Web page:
W3C home > Mailing lists > Public > public-webont-comments@w3.org > May 2002

Re: Cheers and Concerns

From: Jeff Heflin <heflin@cse.lehigh.edu>
Date: Thu, 09 May 2002 11:54:44 -0400
Message-ID: <3CDA9BC4.8E9227D1@cse.lehigh.edu>
To: Autumn Cuellar <a.cuellar@auckland.ac.nz>
CC: public-webont-comments@w3.org
Hello Autumn,

Thank you for your feedback. Please see my responses to your points
inline below...

Dan Connolly wrote:
> 
> [comments on the WebOnt specs should be
> directed to public-webont-comments@w3.org;
> I'm forwarding your message there.
> www-webont-wg is for WG members;
> if you're interested in joining the WG,
> let us know.]
> 
> On Wed, 2002-04-17 at 23:34, Autumn Cuellar wrote:
> > Hello,
> >
> > I was very happy to learn of your group's massive undertaking, as I've
> > tried to use RDF Schema and DAML+OIL in defining an XML ontology for an
> > XML-based biological modelling language we're developing, and both have
> > fallen short in areas.  So you know where I'm coming from: we have
> > already done the work (released a specification) for a language that
> > describes cellular models.  We're interested in using ontologies to not
> > only describe the language that we've created, but to continue to add to
> > that language.  For instance, we have the ability to describe reactions,
> > now we want to add the ability to import a commonly used reaction.
> > First we have to be able to define what those commonly used reactions
> > are.  Anyways, enough about my work and on to yours....
> >
> > I wanted to bring up a couple of problems I've had in the past, and
> > maybe others have had these problems and they might be worth discussing:
> >
> > 1)  I've found the common way of referencing attributes and elements in
> > a namespace inconvenient (url#element_name, or
> > http://www.example.org/attribute_name).  Perhaps rather short-sightedly,
> > we've given elements and attributes the same name, so you can see the
> > problem that arises when you're trying to describe two different
> > concepts (an element with the name of "units" and an attribute with the
> > name of "units") with an rdf:about="http://www.example.org#units".
> > According to the XML namespace spec
> > (http://www.w3.org/TR/1999/REC-xml-names-19990114/), these two "units"
> > could be given their expanded names which would establish that they are
> > not the same, but how do you reference the expanded names in an
> > rdf:about attribute?  This is possibly an issue that I should raise
> > elsewhere (suggestions on where?) and is probably out of the scope of
> > your intentions, but it is an issue that could affect any ontologies
> > built with your language.

This issue really is out of the scope of WebOnt. In RDF, which WebOnt
builds on, there is no distinction between attributes and elements,
there are only resources. You may want to address this particular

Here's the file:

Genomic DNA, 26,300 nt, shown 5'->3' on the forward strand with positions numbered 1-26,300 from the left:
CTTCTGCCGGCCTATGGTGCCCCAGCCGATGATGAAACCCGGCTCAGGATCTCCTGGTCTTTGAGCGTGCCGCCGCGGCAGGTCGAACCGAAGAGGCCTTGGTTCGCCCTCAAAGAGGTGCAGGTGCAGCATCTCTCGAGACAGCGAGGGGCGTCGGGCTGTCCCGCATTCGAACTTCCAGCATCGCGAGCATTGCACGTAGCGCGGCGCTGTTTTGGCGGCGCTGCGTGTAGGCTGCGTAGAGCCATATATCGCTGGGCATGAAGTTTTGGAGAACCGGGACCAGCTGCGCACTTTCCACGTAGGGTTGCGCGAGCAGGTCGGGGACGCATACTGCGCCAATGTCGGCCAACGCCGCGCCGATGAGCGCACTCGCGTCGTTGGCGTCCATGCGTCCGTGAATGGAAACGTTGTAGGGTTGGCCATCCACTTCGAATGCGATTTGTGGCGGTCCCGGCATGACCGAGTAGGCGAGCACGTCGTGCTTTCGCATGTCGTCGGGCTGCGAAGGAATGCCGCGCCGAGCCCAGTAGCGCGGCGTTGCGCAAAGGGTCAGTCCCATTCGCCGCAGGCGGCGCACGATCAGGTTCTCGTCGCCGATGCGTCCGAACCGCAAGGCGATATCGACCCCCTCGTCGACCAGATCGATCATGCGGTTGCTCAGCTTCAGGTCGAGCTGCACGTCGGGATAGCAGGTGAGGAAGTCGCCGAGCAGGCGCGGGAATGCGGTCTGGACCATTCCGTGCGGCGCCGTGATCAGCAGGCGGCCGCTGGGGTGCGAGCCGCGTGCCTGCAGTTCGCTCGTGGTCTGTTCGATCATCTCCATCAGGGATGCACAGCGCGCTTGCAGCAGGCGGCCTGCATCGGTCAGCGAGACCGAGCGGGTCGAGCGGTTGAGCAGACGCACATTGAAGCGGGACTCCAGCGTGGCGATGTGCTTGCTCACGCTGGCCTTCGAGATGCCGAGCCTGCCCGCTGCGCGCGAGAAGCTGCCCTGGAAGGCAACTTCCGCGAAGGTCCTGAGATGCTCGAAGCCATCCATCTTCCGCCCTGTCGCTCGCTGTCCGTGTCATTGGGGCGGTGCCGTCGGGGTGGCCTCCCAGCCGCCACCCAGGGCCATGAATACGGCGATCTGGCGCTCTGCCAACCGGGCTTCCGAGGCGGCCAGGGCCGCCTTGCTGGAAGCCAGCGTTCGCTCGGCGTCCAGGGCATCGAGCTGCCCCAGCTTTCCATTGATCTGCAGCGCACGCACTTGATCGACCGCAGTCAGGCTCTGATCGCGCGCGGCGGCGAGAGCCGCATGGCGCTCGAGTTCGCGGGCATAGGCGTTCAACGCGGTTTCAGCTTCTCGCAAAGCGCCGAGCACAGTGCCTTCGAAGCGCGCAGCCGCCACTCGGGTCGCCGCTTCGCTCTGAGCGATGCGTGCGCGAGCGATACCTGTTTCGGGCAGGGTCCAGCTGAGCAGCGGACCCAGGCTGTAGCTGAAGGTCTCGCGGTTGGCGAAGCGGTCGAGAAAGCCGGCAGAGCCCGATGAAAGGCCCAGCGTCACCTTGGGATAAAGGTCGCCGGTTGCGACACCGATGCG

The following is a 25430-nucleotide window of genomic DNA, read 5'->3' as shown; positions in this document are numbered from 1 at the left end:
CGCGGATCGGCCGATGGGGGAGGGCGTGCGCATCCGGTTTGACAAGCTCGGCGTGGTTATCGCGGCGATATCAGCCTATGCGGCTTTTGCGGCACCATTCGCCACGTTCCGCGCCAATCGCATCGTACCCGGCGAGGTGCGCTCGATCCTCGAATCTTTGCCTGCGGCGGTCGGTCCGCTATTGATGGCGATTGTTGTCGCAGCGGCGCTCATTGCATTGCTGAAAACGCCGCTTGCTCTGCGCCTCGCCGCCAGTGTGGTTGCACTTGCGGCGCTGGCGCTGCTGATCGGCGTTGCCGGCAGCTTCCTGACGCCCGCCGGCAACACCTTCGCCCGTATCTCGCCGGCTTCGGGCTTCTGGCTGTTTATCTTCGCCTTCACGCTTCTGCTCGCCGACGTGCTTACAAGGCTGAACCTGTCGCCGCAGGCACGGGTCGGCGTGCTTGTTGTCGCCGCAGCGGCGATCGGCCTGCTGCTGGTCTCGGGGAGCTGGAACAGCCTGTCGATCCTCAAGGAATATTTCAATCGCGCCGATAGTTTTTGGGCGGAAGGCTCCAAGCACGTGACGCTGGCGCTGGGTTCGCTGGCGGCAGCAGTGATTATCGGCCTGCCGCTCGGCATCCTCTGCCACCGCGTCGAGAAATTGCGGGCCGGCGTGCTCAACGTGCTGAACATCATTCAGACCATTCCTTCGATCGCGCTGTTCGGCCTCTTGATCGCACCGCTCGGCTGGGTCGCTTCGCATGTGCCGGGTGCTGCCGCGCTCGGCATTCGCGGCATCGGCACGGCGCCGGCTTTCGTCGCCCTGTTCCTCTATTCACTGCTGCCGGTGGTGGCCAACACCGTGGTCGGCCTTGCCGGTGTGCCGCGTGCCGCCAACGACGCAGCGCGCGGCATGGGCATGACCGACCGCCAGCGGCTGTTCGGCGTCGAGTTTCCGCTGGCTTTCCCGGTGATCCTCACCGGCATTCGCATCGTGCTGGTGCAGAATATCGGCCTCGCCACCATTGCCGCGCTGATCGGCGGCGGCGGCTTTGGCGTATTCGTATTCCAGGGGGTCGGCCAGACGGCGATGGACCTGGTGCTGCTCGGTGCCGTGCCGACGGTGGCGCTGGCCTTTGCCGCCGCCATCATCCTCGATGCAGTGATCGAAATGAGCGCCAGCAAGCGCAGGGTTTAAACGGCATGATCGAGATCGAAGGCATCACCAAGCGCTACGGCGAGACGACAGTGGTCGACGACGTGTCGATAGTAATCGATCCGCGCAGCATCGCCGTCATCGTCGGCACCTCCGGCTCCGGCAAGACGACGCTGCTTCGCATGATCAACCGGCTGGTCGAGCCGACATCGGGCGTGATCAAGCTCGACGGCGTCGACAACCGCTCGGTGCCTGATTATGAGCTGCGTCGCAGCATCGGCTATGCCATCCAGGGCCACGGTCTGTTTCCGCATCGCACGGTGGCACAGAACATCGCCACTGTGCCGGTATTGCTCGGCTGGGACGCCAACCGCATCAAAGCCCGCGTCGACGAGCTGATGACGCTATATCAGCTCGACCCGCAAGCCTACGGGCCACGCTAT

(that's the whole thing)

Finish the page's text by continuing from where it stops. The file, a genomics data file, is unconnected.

concern to the XML Schema working group.

> > 2)  Scientific groups using XML, of which I am sure there are more than
> > a few, might find it helpful to be able to define things in an ontology
> > mathematically, for instance, one thing is a ratio of two other things.
> > Have you considered allowing the use of MathML in an ontology language?

Because of the nature of ontology languages simple merging with other
XML DTDs/Schemas is not as easy as it might sound. For something like
this, it would be more appropriate to create a Math ontology in the
WebOnt language. You could then build software that translate between
MathML and this WebOnt Math ontology.

> > 3)  I'm supportive of your use of DAML+OIL, but the one complaint I have
> > about DAML+OIL is their method of using user-defined datatypes
> > (referencing an XML Schema file).  They suggest referencing a class that
> > hasn't been specifically defined as such.  Additionally, I would prefer
> > to define the datatypes in the same file.

WebOnt and RDF assume that the world consists of classes, properties,
and resources. It is possible to view a datatype as simply a set of
values, and from this viewpoint a datatype is a class (although it may
have additional information, such as ordering, equality, etc.). As for
defining datatypes in the same file, that would put extra burden on
WebOnt parsers. They would have to be XML Schema parsers as well. By
keeping them in separate files, the parsing of datatypes can be handed
off to a separate program and common datatypes can be handled with
special purpose code.

> > 4)  Will import capabilities (of other ontologies) be dealt with at some
> > point?  Can't imagine you'd create a web ontology without import
> > capabilities, but I want to make sure it's somewhere on your list.

Yes imports is a key feature. DAML+OIL had an imports property and the
WebOnt requirements document has "Explicit ontology extension" listed as
a requirement (this is basically imports under another name).

> > Cheers for your efforts so far.  I like what I'm seeing and will coninue
> > to watch your progress closely.
> >
> > Best wishes,
> > Autumn
> >
> > --
> > Autumn A. Cuellar
> > Bioengineering Institute
> > The University of Auckland
> > New Zealand
> > www.cellml.org
> --
> Dan Connolly, W3C http://www.w3.org/People/Connolly/
Received on Thursday, 9 May 2002 11:54:48 GMT

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